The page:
Okay, so what happens even if you test positive for this nasty bacterium? If you are a curcumin-taker, apparently you don’t have to worry about it too much. Consider the following: a 2002 study shows that curcumin inhibits the growth of H. pylori: http://tinyurl.com/29fc9r; a 2003 German study (http://tinyurl.com/25scz9) concludes that curcumin, due to inhibition of NF-kappaB activation and cell scattering, should be considered as a potential therapeutic agent effective against pathogenic processes initiated by H. pylori infection.” A more recent Italian study, published in Helicobacter in 2007 (http://tinyurl.com/2hw7xg), examined 25 H. pylori-positive patients (twelve men ranging in age from 31 to 76) with functional dyspepsia. The Italian patients were given a dose of curcumin and a few other substances for one week, as follows: curcumin 30 mg b.i.d., bovine lactoferrin 100 mg b.i.d., N-acetylcysteine 600 mg b.i.d., and pantoprazole 20 mg b.i.d. (B.i.d. means twice daily, by the way, from the Latin bis in die). The study concludes: This novel therapy was not effective for H. pylori eradication. However, despite the bacterium persistence, significant improvement of dyspeptic symptoms and reduction of serologic signs of gastric inflammation were observed after 2 months at the end of the 7-day treatment schedule. In my opinion, there are a few weaknesses in this study. The length of treatment–seven days–was too short. From the abstract, in fact, it is not clear (at least to me) if the patients continued with the treatment for two months or if they stopped after the first week. Even if the former were the case, though, 60 mg of curcumin a day is such a small quantity that I am not surprised that the novel therapy didn’t work. For the sake of comparison, I am taking 8,000 mg a day! However, what is rather significant is the fact that even after being treated with such a tiny amount of curcumin (plus the few other substances) these infected patients showed significant improvement in a two-month period. There are other curcumin and H. pylori studies, but these should suffice.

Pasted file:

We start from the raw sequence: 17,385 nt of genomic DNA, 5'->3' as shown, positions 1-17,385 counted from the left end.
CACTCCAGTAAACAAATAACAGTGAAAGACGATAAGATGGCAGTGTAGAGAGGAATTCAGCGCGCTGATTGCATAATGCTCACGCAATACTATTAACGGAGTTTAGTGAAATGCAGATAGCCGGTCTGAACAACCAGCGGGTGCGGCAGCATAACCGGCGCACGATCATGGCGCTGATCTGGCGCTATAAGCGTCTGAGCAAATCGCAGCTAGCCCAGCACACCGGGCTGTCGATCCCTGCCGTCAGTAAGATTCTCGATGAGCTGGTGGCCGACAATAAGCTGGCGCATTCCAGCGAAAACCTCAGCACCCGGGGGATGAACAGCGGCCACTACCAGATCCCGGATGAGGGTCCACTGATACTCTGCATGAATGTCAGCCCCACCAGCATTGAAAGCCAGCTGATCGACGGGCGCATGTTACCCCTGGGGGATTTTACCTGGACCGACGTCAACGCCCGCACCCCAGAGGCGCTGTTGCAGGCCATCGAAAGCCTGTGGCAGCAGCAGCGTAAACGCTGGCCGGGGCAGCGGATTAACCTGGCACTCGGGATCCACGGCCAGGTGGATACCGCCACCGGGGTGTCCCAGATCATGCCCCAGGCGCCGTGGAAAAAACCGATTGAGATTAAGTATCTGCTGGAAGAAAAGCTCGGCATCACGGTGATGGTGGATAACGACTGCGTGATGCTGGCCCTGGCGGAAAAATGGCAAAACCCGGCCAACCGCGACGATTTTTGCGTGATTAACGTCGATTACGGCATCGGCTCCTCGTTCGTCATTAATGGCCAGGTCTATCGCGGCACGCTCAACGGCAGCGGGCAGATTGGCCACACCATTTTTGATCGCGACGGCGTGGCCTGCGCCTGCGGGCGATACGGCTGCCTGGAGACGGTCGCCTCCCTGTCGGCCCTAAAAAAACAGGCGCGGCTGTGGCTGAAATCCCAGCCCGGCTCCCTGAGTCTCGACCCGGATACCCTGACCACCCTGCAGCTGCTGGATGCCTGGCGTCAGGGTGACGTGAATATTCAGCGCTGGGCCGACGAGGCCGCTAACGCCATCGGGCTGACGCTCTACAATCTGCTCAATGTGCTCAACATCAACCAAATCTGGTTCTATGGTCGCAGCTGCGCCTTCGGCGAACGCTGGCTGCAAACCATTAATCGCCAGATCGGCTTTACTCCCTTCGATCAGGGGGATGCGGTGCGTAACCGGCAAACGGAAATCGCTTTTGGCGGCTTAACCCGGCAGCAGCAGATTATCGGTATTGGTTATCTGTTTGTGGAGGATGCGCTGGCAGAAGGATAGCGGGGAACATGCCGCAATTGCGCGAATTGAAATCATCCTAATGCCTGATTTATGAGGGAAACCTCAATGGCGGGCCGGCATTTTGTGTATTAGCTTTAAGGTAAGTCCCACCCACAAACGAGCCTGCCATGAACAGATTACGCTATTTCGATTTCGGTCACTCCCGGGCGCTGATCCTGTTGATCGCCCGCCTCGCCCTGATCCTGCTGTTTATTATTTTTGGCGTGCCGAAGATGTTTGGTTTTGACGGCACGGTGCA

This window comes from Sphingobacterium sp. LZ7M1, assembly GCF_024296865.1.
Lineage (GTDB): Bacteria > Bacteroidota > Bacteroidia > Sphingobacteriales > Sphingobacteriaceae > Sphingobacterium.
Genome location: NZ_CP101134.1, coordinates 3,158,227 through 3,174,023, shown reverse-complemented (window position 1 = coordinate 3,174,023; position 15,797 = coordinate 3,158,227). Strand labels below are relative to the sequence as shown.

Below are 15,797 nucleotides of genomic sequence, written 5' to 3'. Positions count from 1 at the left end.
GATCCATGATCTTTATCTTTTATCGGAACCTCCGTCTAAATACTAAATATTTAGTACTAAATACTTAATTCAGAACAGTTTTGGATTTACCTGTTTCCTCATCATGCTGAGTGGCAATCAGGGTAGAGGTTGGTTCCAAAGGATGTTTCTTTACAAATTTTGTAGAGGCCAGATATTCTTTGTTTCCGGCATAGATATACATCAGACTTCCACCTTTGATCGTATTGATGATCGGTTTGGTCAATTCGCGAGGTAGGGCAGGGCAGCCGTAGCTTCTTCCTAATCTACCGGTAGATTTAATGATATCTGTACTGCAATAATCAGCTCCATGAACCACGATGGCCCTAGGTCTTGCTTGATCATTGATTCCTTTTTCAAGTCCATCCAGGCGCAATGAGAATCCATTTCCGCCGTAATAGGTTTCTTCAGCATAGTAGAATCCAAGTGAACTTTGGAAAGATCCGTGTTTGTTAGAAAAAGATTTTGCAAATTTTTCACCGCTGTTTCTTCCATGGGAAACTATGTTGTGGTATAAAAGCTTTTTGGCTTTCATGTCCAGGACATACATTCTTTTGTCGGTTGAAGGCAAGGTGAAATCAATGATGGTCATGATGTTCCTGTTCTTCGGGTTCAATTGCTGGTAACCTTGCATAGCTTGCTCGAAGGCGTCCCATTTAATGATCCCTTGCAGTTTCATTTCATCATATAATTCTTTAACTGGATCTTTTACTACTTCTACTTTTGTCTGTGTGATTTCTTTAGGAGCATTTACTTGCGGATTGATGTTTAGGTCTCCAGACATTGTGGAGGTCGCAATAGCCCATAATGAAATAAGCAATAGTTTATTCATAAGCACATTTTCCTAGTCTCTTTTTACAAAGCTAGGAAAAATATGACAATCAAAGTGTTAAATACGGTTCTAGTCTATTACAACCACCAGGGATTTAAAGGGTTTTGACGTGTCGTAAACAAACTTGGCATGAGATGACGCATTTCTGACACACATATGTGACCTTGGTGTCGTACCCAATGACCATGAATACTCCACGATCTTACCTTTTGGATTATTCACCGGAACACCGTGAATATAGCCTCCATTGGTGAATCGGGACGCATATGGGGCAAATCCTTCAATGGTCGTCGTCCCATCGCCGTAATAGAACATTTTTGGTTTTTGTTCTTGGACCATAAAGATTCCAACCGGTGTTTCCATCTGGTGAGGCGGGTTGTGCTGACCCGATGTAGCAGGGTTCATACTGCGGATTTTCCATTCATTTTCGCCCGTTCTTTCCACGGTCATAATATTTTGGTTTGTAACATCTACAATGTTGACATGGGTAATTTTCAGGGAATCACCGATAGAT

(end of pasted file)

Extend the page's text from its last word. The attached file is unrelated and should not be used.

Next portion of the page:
I am not taking sides on this issue. I have read only the abstracts of all these studies, plus I am not a scientist, just a researcher (with a Ph.D. in a non-scientific subject) who happens to have SMM. However, I admit that this Helicobacter business intrigued me enough to bring it up in April with my haematologist. And, in order to leave no stone unturned, I requested to be tested for Helicobacter pylori. At least, I will know if I have it or not. I am beyond MGUS by now, but you never know